A rectovaginal fistula is a medical condition where there is a fistula or abnormal connection between the rectum and the vagina. Passage of gas, stool or pus from the vagina. Foul-smelling vaginal discharge. Recurrent vaginal or urinary tract infections. Irritation or pain in the vulva, vagina and the area between the vagina and anus (perineum) Pain during sexual intercourse.
After diagnosing rectovaginal fistula, it is best to wait for around 3 months to allow the inflammation to subside. For low fistulae, a vaginal approach is best, while an abdominal repair would be necessary for a high fistula at the posterior fornix. A circular incision is made around the fistula and vagina is separated from the underlying rectum with a sharp circumferential dissection. The entire fistulous tract, along with a small rim of rectal mucosa is incised. The rectal wall is then closed extramucosally.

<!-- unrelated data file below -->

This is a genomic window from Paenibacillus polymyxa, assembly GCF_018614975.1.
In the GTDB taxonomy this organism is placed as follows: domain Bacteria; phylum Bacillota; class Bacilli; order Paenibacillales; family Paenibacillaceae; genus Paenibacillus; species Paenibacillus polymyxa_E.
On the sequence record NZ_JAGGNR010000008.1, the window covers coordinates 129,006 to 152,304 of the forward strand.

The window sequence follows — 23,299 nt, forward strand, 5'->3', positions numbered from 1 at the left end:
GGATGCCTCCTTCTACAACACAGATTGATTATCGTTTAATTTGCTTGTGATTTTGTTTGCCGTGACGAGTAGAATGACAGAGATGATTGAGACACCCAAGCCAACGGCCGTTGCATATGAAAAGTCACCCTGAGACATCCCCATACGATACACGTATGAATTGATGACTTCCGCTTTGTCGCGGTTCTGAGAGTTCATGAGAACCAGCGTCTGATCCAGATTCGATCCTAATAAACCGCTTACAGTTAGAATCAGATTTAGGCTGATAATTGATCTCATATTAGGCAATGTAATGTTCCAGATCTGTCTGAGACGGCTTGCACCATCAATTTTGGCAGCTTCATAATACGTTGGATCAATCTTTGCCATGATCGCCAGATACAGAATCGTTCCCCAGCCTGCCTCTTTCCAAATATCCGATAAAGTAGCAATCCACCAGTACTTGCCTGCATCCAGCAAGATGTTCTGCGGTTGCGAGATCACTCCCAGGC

The records of 22 patients at Temple University Hospital with a diagnosis of rectovaginal fistula, from January 1970 to December 1980, were reviewed. The age at the time of diagnosis ranged from 18 to 75 years with an average of 47.3 years. Most had symptoms and signs which included fecal incontinence, flatus passage per vagina, tenesmus, distressing diarrhea and urinary tract infection. The majority of the fistulas were present for more than a year before the corrective operative procedure was attempted.